While the UN lauds its adoption of a declaration on refugees as progress, activists remain underwhelmed by its scope.
New York – Calling the refugee crisis “one of the urgent tests of our time” and “a test of our common humanity”, US President Barack Obama kicked off his Leaders’ Summit on Refugees.
The meeting came a day after member states at the UN General Assembly adopted the New York Declaration on Refugees , which ultimately gives them two more years to negotiate their strategies and obligations on the refugee crisis.
Some 50 world leaders took part in Obama’s summit on Tuesday. Their participation was conditional on making new commitments to address the global crisis.
The detailed list of who pledged what has not been released, but a White House statement issued early in the evening said that the cumulative commitments amounted to a $4.5bn increase over 2015 levels and participating countries “doubled the number of refugees they resettled or afforded other legal channels of admission”. It also said that access to education and legal work for refugees was improved.
“I do think there’s a general feeling that things have hit some sort of a tipping point – the combination of events around the wold, and the fact that Syria keeps getting unbelievably worse” said Kate Phillips-Barrasso, senior director for policy and advocacy at the International Rescue Committee.
As world leaders took the podium to speak, each defended his or her own country’s track record in dealing with the 65 million people who have fled their homes around the world.
The United States itself has been accused of being slow to step up its efforts in taking in Syrian refugees, but has been making strides – in the 2016 fiscal year it took in 10,000 Syrians , a significant increase from 2015, when it took in 1,862.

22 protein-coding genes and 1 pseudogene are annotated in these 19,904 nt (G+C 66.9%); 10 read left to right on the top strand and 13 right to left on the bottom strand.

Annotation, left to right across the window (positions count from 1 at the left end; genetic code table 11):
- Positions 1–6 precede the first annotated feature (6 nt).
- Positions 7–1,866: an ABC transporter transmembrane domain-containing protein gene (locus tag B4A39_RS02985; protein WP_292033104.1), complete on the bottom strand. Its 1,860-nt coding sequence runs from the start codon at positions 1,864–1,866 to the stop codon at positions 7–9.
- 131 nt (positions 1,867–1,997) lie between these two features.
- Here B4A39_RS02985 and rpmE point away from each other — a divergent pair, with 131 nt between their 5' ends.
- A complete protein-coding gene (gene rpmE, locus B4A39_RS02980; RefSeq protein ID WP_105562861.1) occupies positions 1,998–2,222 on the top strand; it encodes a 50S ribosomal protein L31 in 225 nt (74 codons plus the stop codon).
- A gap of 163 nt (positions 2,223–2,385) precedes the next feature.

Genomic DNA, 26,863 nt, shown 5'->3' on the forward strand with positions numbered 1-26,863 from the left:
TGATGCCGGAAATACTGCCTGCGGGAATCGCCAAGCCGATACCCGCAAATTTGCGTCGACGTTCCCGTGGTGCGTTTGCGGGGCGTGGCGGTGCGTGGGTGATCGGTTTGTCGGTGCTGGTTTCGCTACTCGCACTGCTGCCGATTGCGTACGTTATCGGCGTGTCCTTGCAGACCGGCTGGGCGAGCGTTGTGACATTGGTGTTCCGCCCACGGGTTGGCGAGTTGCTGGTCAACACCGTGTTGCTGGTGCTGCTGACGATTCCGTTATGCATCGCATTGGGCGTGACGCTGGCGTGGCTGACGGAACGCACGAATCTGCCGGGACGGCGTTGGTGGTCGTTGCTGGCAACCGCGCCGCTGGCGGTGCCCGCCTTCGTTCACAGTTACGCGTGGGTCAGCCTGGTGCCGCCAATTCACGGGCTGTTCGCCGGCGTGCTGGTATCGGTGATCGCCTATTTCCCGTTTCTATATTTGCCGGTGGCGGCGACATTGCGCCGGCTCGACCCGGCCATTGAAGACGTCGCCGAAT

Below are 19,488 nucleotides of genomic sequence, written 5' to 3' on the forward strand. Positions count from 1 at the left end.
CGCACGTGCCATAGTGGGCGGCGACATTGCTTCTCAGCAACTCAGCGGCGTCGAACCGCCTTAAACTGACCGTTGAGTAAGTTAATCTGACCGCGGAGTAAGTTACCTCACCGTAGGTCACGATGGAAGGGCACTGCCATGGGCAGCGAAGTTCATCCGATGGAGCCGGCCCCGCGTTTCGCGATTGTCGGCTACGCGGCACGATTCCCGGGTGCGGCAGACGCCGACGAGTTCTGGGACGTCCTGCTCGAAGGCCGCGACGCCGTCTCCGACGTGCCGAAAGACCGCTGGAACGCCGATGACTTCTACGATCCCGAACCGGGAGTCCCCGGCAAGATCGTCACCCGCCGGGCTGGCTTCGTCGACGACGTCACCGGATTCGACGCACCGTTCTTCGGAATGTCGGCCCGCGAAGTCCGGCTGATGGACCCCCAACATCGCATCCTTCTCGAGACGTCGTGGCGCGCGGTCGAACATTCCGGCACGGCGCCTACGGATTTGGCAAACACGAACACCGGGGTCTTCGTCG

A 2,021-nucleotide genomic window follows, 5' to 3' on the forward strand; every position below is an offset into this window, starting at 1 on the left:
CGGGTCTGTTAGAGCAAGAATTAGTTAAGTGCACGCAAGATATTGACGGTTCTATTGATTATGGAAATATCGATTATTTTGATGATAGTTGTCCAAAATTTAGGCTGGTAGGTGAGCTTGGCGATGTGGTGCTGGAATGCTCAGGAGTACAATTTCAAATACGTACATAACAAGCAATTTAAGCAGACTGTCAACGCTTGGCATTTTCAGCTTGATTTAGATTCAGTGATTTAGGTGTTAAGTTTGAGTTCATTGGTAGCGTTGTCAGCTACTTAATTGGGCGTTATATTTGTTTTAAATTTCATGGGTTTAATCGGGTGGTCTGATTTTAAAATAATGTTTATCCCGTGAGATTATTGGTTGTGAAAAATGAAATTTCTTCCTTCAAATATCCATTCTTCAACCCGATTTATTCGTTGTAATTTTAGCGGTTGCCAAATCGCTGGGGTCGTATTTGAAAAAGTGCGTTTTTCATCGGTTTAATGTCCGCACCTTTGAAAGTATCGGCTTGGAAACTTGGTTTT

Like governments in many other countries, the Obama administration is dealing with domestic political resistance – more than half of US state governors said in 2015 that they did not want Syrian refugees settled there.
Some Eastern European states have sealed borders, asking their neighbouring states to do the same. There is a push in France to empty the Calais “Jungle” – the encampment holding at least 7,000 migrants and refugees, including 900 unaccompanied minors – into the UK, which, in turn, has expressed an interest in walling off the port to keep migrants out.
Australia wants the refugees and migrants detained and resettled off its shores. Most of Europe wants Turkey to keep the 2.5 million refugees it is hosting there, and is willing to give financial incentives to make it happen.
According to the UN’s refugee agency , after Syria, most refugees come from Afghanistan (2.4 million) – with the majority ending up in Iran and Pakistan, where they are vulnerable to abuse , exploitation and deportation .
Pledges, and then …?
It is too soon to say whether Obama’s summit will mean the international community has met the challenge of the refugee issue, said Josephine Liebl, who leads Oxfam’s UK policy and advocacy on humanitarian crisis.
“The UN Summit gave us [the] NY Declaration – these were nice words but what we actually need is concrete action,” she told Al Jazeera.
“The next two years will be key … We would have wanted this to be the start of a more sane and humane approach to the crisis. But we need to wait to see whether governments will actually go back home and practise what they signed up for,” said Liebl.
Employing the same pay-to-play strategy he used at last year’s UN General Assembly, when he called member states to the mat for peacekeeping pledges, Obama drew 52 nations and organisations into the room on Tuesday.
Although the 2015 peacekeeping summit seemed to yield significant pledges for peacekeeping troops, equipment and other support, fulfilment has been an issue.
The bulk of the 47 countries making pledges in 2015 have failed thus far to meet those obligations.
The possibility of member states not honouring their pledges is “an important question,” said Brooke Lauten, humanitarian policy and protection adviser at the Norwegian Refugee Council.
There are mechanisms to monitor and pressure states to follow through with their pledges. But real consequences are few, she said.
“Will the wrath of the world community come down on them? No,” said Lauten.
The likelihood of member states throwing money at the refugee issue rather than committing to accepting and resettling refugees is “a huge, huge concern”, she said.
“The EU-Turkey deal is essentially the commodification of refugees,” said Lauten.
“They have become a commodity that you can buy and sell on the market … it’s about the externalisation of borders,” she added.